"Now faith is the substance of things hoped for, the evidence of things not seen" (Hebrews 11:1).
Faith makes certain the unseen things for which we hope. When our faith becomes mature, that for which we hope will become more real to us than those things which are visible.
There are three things which must be established and settled in any situation in which faith is to be exercised.
First, the object of our faith must be beyond our ability to achieve. If it were not so, faith would be unnecessary as human effort could accomplish the desired end. Natural impossibility is the atmosphere in which faith works.
Second, the unseen object of our faith must be hoped for through a yearning heart with a pure motive.
"For in Jesus Christ neither circumcision availeth anything, nor uncircumcision; but faith which works through love" (Galatians 5:6). And third, there must be a personal conviction that the object believed for is as real as if it was already attained.
The word "substance" could be misleading because we may think that it means the natural essence of an object. The substance of this booklet is paper and ink, but this is not the meaning of the Greek word, "hupostasis" which is used for "substance" in our text.
This word consists of two words, "hupo" - under, and "histemi" - stand. It is that which "stands under". It is not the object that is hoped for, but rather that which stands under and supports the object, in order to bring it into material manifestation.
"For we are saved by hope: but hope that is seen is not hope: for what a man seeth, why does he yet hope for?" (Romans 8:24)
Faith is like my arm, which reaches out and stands under the object that I am bringing down from the shelf. My arm is not the substance nor the object, but is the "stand under" which supports the object in order to bring it down.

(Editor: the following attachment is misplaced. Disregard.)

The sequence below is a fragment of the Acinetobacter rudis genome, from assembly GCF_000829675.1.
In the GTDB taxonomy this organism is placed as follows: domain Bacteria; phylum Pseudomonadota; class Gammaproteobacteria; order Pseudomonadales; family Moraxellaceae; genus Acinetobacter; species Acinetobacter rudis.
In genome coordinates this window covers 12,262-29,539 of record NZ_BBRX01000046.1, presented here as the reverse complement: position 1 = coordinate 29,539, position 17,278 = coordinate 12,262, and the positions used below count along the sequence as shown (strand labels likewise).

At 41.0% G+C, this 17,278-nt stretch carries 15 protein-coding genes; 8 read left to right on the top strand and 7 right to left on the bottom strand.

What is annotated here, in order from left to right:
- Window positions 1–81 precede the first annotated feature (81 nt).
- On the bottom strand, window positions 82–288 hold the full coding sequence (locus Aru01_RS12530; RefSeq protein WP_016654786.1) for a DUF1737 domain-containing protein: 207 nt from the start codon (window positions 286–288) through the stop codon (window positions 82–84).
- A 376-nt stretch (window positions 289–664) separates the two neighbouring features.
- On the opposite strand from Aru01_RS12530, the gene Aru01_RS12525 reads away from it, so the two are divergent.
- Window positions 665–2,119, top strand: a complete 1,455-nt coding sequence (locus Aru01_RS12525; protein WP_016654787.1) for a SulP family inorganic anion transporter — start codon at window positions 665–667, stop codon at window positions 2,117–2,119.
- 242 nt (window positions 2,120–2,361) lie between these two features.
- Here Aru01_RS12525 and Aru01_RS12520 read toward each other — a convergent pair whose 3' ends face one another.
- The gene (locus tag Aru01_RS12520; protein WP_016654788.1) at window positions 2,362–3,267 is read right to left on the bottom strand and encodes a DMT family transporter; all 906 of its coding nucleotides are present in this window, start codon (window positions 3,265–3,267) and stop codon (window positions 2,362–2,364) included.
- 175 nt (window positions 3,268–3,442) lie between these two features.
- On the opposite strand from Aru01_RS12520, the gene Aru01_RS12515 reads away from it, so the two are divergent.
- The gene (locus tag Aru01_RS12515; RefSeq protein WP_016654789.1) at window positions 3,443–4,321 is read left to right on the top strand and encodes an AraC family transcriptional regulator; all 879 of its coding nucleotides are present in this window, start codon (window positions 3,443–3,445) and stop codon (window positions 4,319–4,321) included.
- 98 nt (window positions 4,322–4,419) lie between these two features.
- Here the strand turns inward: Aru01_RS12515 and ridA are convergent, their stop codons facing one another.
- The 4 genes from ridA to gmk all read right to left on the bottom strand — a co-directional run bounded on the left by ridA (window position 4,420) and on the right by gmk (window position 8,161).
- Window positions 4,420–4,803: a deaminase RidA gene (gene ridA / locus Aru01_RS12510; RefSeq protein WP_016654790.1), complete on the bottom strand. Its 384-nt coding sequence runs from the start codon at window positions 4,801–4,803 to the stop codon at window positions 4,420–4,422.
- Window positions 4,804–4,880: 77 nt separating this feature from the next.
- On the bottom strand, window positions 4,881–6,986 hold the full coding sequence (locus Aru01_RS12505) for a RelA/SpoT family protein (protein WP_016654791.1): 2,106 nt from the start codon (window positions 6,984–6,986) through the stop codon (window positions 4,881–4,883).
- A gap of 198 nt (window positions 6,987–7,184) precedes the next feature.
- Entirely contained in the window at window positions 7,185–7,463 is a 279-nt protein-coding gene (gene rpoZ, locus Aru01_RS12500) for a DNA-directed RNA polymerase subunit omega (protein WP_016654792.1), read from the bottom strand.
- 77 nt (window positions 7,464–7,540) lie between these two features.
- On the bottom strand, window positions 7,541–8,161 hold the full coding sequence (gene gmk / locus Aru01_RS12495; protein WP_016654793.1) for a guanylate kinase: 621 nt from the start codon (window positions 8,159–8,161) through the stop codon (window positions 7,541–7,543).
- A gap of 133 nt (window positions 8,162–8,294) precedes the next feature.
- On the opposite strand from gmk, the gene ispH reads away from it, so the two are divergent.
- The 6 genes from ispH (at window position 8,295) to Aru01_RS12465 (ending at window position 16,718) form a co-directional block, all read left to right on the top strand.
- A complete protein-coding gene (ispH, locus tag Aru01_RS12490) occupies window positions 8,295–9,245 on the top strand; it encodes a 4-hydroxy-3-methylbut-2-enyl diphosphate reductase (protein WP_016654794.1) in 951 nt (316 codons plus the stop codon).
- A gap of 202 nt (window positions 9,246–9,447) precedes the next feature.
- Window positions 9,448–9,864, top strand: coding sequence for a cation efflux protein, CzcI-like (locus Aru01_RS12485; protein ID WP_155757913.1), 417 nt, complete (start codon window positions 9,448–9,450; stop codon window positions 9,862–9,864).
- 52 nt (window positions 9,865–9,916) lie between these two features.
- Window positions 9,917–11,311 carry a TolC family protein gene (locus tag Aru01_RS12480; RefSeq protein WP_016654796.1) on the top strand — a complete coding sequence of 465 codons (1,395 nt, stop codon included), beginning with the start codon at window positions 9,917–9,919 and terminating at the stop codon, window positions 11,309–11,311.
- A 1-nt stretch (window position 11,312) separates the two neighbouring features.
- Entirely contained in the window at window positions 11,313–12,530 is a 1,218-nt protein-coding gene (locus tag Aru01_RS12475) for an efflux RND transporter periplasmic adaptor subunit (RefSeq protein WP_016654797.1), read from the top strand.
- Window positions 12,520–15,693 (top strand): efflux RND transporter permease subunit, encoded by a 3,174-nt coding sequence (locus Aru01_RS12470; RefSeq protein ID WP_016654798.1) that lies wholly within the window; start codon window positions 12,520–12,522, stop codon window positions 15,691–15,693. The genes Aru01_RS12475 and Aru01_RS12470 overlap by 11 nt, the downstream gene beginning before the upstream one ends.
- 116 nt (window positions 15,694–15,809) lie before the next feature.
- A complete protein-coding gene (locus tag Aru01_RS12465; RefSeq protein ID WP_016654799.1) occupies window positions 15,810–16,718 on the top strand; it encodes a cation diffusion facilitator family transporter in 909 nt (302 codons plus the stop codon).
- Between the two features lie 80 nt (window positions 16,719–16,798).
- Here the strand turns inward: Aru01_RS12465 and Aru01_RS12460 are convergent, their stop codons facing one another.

Following is a definition of faith which gives the right understanding of the word.
"Faith is that exercise of mind and soul, which has for its object things not seen, but hoped for. And instead of sinking under them due to their difficulty or uncertainty, it stands firmly under them and sustains their becoming reality.
The Lord does not ask us to say that we have the object hoped for when we do not have it. He does ask us to declare our faith by saying that we have "hupostasis," or the "stand under" which brings the object to materialization. Faith is never a struggle, but a resting in hope.
Abraham gives us an example of this: "He did not stagger at the promise of God through unbelief, but was strong in faith, giving glory to God" (Romans 4:20).
The word "stagger" is what unbelief and fear make us do. But faith, "hupostasis," supports and holds steady the conditions for us. Abraham had faith, although that for which he believed was humanly impossible.
To "have it by faith" means that our faith is operative; although the material manifestation is not yet seen, it is moving toward its material accomplishment. Therefore, it is as good as done, and we can "call those things which are not, as though they were."
Faith is like a check that can be cashed at the bank where the actual money is. The check is not the money, but it is equal to it, and stands under, until we receive the money in our hand. Then the check is no longer needed, as we have that which it represented.
The word "evidence" relates to our being tested. The very foundation upon which our faith rests is the Word of God.
"So then faith cometh by hearing, and hearing by the word of God" (Romans 10:17).